2012; 510 pages. Full Title : Wool Omnibus Edition (Wool 1-5) New Author? : Yes. Books #1-#5 (out of 9) in the Silo series. Genre : Post-Apocalyptic Science Fiction; Dystopian Fiction. Overall Rating : 7*/10.
In a post-apocalyptic world, evidently as a result of a nuclear holocaust, the descendants of the few who survived now live underground. More specifically, their habitat is a huge silo (think “farm” silo, not “missile” silo), with more than 130 levels in it.
There is a rigid caste system in place detailing who lives in which section of levels, but anyone can walk to the topmost level and gaze out onto the bleak landscape via a huge viewing-bubble window. Of course, if you happen to live 130 levels underground and want to see what’s outside, you better have good legs, since there are no elevators in the silo, only stairs.
The scene from the window is haunting – a ruined city in the distance, and dust-covered hills nearer to the silo. Unfortunately, the dust gradually builds up and collects on the bubble, obscuring the view. Someone needs to periodically go out and clean off the outside of the bubble with wool. But it is a one-way mission, since the air is toxic outside and the suits the cleaners wear last only a couple minutes before the fatal leaks occur. It’s long enough to clean the window, but no one ever makes it back inside afterwards.
So the question is – how to determine who gets to do the suicide cleaning?
What’s To Like...
Wool is divided into 5 parts, each of which gets progressively longer. The first part, titled “Holston”, is actually a standalone short story, but is a compelling read despite only comprising 7% of the e-book. The other 4 parts develop the story further and were reportedly written after a large number of readers clamored for sequels.
Part 2 is another standalone, featuring a sheriff and a mayor traipsing from top to bottom of the silo, and back up again. I got the feeling its main purpose was to give the reader a feel for how the silo was structured. The main protagonist, Juliette, appears starting in Part 3, and her story continues through Parts 4 and 5.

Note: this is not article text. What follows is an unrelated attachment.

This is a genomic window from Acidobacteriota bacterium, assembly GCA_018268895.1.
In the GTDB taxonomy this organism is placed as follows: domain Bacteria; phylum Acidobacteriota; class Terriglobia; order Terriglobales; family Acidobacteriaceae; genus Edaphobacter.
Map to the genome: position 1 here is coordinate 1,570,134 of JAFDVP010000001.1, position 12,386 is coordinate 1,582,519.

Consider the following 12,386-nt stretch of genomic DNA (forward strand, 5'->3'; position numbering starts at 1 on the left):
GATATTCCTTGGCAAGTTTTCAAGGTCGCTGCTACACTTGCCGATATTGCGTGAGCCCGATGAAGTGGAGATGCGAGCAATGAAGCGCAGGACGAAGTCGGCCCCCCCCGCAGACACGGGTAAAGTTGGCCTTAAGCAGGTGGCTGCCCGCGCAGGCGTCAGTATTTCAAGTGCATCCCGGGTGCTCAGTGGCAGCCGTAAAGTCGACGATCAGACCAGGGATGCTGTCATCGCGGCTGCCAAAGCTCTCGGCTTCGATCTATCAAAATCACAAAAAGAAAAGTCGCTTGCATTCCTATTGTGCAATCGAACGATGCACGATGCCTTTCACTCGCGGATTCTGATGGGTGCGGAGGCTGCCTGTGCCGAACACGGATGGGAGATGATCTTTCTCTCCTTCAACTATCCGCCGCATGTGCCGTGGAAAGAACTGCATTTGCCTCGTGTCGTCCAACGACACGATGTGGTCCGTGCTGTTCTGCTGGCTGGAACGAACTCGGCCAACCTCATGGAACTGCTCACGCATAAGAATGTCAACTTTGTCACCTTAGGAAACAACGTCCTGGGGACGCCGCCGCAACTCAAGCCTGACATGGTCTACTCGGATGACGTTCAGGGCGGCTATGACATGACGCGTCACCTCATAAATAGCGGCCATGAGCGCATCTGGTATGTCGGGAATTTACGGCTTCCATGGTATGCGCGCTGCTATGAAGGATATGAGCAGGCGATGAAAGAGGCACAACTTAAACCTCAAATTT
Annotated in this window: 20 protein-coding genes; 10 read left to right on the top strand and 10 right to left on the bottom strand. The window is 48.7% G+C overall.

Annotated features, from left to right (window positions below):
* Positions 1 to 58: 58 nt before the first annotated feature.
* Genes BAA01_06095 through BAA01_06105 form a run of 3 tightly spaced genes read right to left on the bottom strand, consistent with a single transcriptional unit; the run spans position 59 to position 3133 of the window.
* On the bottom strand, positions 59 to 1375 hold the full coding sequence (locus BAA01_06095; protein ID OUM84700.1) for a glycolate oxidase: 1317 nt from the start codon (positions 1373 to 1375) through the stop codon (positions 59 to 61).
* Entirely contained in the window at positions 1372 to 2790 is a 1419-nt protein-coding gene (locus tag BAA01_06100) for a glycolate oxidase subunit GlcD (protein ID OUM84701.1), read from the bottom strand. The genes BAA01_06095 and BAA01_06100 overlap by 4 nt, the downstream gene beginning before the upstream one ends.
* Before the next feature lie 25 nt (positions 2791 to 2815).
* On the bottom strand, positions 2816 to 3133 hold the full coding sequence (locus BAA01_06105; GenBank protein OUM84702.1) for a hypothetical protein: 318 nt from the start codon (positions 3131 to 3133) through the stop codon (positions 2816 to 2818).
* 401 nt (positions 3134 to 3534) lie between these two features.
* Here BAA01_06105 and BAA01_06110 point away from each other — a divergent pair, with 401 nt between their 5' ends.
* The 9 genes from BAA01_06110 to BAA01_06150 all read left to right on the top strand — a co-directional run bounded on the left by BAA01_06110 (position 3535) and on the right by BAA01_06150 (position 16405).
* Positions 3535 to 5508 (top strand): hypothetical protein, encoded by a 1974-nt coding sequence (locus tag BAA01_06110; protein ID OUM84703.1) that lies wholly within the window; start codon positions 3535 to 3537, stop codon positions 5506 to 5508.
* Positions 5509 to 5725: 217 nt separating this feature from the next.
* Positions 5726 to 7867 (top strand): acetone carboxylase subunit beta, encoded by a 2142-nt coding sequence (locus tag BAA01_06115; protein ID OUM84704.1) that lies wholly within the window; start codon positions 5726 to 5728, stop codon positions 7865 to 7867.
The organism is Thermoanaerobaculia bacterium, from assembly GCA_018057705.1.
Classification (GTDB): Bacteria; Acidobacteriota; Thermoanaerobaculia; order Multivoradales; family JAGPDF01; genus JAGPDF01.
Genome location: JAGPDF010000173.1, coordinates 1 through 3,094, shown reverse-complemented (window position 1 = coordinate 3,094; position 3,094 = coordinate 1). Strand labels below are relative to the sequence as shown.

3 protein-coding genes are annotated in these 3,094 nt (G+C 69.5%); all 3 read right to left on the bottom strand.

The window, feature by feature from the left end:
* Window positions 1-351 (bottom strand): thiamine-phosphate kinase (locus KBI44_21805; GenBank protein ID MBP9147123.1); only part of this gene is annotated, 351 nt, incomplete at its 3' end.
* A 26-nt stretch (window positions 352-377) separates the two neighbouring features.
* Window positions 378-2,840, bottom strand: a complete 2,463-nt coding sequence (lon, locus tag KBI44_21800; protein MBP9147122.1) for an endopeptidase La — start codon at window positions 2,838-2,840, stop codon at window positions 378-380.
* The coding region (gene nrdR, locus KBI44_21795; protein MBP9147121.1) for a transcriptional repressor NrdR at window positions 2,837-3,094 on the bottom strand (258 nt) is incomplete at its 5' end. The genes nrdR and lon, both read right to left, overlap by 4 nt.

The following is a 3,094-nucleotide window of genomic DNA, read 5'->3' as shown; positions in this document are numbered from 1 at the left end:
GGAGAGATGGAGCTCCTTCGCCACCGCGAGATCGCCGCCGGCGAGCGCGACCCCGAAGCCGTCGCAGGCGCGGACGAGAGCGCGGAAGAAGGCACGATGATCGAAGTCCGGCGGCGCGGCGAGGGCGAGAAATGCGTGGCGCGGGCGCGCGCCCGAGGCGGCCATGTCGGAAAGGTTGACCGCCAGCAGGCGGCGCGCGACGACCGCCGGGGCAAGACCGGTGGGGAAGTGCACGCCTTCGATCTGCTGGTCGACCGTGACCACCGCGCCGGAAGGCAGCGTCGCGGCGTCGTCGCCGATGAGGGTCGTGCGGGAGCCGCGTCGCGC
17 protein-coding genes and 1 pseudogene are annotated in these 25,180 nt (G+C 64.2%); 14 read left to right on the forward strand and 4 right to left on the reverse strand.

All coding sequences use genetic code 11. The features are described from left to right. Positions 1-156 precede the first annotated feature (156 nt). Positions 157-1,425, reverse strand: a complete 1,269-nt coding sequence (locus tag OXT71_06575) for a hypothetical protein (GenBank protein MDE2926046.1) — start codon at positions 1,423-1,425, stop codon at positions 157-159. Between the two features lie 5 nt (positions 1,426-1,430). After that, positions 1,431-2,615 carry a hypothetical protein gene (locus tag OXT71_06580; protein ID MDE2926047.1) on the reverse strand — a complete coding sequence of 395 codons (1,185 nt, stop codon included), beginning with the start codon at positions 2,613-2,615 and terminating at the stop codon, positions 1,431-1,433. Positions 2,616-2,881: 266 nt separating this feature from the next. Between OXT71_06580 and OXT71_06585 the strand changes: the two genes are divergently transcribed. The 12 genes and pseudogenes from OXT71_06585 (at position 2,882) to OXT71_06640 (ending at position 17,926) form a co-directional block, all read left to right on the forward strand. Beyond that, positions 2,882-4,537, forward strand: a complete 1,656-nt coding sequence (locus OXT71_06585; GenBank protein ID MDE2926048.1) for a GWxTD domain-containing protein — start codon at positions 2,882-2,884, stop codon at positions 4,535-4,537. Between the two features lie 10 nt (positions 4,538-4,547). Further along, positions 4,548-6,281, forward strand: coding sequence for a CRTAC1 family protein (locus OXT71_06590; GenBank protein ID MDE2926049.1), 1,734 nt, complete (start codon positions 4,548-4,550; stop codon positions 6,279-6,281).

The characters are all unique and well developed. Even the bad guys have at least one or two redeeming qualities. The world-building is impressive in its detail, and the concept of living in silos after an apocalyptic event is original. Although Hugh Howey doesn’t explain exactly what happened to destroy civilization (I blame Cormac McCarthy for popularizing that habit), I gather that's dealt with in the next book, where the sequel is a prequel.
The book is 500+ pages long, but has 81 chapters and an epilogue, so there’s always a good place to stop. It ends at a logical spot, and leaves the reader thirsting to know what happens next. If you liked George Lucas’s early film, “THX 1138”; and or Shirley Jackson’s short story, “The Lottery”, you will likely enjoy Wool.
Kewlest New Word …
Wicking (v.) : absorbing or drawing off (a liquid) by capillary action
Others : Gyred (v.)
Wool sells for $4.99 at Amazon, which is an excellent price to introduce you to this series. The other books in the series all sell for $5.99 apiece, and that's still a great price.
But then, the lowering of the body and the plucking of ripe fruit just above the graves was meant to hammer this home: the cycle of life is here; it is inescapable; it is to be embraced, cherished, appreciated. One departs and leaves behind the gift of sustenance, of life. They make room for the next generation. We are born, we are shadows, we cast shadows of our own, and then we are gone. All anyone can hope for is to be remembered two shadows deep. (loc. 2210 )
He leaned back and peered under the table at the dog, who was half sitting on one of his boots and looking up at him with its foolish tongue hanging out, tail wagging. All Knox saw in the animal was a machine that ate food and left shit behind. A furry ball of meat he wasn’t allowed to eat. He nudged the filthy thing off his boot. “Scram,” he said.
“Jackson, get over here.” McLain snapped her fingers.
“I don’t know why you keep those things around, much less breed more of ‘em.”
“You wouldn’t,” McLain snapped back. “They’re good for the soul, for those of us who have them.” (loc. 4005)
“We get no credit for being sane, do we?” (loc. 4354)
I’ve been eager to read Wool for quite some time, particularly since it is almost always checked out at my local library, both as an e-book and in hardcover. And while it was a worthwhile read, there were some disappointments.
First and foremost, in most post-apocalyptic tales, the reader looks forward to seeing what kind of life –human, critters, mutants, or otherwise – somehow survived and now inhabit the ravaged planet. And while there is a bit of a “life beyond the silo” encounter here, it is rather limited in scope.
Secondly, this cannot be described as an action-packed story. Yes, there is eventually a rebellion, but let’s face it, there’s always a revolt in a dystopian novel, and here it is late in arriving on the scene. Also, a lot of what action there is happens off-screen. The undoing of the bad guy? We’re told about it later. The heroic climax of the rebellion? Yep, off-screen.
Overall, I wouldn’t say Wool is a bad story or a waste of time. But it didn’t live up to my admittedly high expectations.
7 Stars. Add 1½ stars if your favorite machine at the gym is the stairmaster and you just love the idea of trudging up and down steps. You'll be walking on air here.